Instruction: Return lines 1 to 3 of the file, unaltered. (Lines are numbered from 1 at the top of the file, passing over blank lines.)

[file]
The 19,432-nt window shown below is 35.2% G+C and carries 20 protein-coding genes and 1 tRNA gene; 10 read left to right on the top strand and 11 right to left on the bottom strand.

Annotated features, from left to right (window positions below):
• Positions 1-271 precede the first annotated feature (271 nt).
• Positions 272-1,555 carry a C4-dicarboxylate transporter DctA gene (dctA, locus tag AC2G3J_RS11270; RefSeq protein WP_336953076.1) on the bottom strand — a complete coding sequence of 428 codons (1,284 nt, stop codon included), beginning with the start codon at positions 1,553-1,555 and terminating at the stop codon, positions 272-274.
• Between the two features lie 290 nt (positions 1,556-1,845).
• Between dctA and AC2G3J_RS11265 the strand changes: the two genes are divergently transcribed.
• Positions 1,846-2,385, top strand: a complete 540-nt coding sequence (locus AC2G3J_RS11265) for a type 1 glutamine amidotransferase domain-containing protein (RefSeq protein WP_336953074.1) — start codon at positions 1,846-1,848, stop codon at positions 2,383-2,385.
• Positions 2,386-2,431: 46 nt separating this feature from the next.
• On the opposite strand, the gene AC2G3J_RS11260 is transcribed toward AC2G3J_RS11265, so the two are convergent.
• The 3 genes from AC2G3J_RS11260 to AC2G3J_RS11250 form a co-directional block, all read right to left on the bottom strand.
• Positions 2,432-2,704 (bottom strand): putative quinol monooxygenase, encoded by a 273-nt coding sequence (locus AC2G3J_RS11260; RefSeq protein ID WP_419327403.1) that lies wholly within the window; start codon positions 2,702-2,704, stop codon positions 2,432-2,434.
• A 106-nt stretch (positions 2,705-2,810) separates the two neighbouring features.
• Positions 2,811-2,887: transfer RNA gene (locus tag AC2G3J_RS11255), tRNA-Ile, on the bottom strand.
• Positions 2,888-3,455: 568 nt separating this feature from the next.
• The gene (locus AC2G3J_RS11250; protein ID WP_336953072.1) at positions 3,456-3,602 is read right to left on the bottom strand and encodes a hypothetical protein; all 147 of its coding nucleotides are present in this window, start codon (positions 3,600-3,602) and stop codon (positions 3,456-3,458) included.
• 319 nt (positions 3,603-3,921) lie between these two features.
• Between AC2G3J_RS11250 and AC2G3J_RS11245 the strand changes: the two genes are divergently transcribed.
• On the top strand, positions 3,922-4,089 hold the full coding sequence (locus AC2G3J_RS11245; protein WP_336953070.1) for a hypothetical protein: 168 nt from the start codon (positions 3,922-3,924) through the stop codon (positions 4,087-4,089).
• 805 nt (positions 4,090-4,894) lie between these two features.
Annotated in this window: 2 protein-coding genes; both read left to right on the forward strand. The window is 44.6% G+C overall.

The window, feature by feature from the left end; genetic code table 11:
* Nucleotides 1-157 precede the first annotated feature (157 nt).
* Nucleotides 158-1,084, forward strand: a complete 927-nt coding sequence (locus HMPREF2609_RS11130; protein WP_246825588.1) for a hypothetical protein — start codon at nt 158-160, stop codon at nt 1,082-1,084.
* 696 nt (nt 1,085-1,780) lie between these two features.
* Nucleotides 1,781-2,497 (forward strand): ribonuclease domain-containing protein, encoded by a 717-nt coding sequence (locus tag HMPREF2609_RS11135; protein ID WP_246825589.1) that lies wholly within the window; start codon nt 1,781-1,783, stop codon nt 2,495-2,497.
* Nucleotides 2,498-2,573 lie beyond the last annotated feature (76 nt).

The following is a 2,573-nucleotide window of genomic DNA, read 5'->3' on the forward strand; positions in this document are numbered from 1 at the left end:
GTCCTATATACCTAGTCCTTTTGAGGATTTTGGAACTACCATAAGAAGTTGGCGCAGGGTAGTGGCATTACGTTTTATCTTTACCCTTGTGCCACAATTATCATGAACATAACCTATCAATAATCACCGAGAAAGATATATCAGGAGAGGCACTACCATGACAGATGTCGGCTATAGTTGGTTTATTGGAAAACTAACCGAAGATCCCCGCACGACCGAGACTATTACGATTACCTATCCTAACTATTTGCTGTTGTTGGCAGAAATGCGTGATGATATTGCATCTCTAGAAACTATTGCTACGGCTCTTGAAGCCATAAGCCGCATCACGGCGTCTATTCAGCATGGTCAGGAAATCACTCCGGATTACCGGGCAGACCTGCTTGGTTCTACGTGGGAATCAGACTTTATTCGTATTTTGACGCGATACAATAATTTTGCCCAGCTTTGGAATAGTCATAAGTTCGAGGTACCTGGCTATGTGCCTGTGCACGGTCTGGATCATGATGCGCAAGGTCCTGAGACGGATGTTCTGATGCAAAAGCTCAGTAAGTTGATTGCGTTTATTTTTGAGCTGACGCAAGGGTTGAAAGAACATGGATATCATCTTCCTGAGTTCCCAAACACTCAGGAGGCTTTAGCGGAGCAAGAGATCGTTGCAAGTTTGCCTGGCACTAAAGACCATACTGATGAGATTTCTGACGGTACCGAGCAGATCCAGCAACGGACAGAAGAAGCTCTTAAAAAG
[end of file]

The 19,432-nt window shown below is 35.2% G+C and carries 20 protein-coding genes and 1 tRNA gene; 10 read left to right on the top strand and 11 right to left on the bottom strand.

Annotated features, from left to right (window positions below):
• Positions 1-271 precede the first annotated feature (271 nt).